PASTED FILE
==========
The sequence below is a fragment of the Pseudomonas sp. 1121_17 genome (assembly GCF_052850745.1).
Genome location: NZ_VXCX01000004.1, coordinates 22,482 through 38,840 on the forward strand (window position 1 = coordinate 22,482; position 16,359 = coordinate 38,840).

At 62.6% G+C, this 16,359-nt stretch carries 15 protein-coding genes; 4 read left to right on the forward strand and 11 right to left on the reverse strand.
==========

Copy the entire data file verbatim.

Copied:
The sequence below is a fragment of the Pseudomonas sp. 1121_17 genome (assembly GCF_052850745.1).
Genome location: NZ_VXCX01000004.1, coordinates 22,482 through 38,840 on the forward strand (window position 1 = coordinate 22,482; position 16,359 = coordinate 38,840).

At 62.6% G+C, this 16,359-nt stretch carries 15 protein-coding genes; 4 read left to right on the forward strand and 11 right to left on the reverse strand.